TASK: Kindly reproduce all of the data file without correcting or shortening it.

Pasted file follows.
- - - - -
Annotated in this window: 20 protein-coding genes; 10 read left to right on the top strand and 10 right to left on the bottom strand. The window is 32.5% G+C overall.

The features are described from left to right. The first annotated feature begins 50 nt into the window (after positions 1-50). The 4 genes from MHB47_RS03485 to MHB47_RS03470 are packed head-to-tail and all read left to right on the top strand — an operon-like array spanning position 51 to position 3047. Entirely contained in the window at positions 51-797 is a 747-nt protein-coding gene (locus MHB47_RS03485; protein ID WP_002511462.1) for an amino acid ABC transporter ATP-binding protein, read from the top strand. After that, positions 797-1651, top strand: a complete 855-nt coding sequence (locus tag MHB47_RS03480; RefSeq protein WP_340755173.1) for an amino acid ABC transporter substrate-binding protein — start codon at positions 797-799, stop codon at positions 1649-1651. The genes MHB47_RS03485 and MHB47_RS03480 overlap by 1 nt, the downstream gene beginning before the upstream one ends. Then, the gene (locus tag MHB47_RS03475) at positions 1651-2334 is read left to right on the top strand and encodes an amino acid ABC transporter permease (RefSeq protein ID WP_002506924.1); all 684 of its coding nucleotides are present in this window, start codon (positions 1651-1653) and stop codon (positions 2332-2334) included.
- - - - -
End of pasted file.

Annotated in this window: 20 protein-coding genes; 10 read left to right on the top strand and 10 right to left on the bottom strand. The window is 32.5% G+C overall.

The features are described from left to right. The first annotated feature begins 50 nt into the window (after positions 1-50). The 4 genes from MHB47_RS03485 to MHB47_RS03470 are packed head-to-tail and all read left to right on the top strand — an operon-like array spanning position 51 to position 3047. Entirely contained in the window at positions 51-797 is a 747-nt protein-coding gene (locus MHB47_RS03485; protein ID WP_002511462.1) for an amino acid ABC transporter ATP-binding protein, read from the top strand. After that, positions 797-1651, top strand: a complete 855-nt coding sequence (locus tag MHB47_RS03480; RefSeq protein WP_340755173.1) for an amino acid ABC transporter substrate-binding protein — start codon at positions 797-799, stop codon at positions 1649-1651. The genes MHB47_RS03485 and MHB47_RS03480 overlap by 1 nt, the downstream gene beginning before the upstream one ends. Then, the gene (locus tag MHB47_RS03475) at positions 1651-2334 is read left to right on the top strand and encodes an amino acid ABC transporter permease (RefSeq protein ID WP_002506924.1); all 684 of its coding nucleotides are present in this window, start codon (positions 1651-1653) and stop codon (positions 2332-2334) included.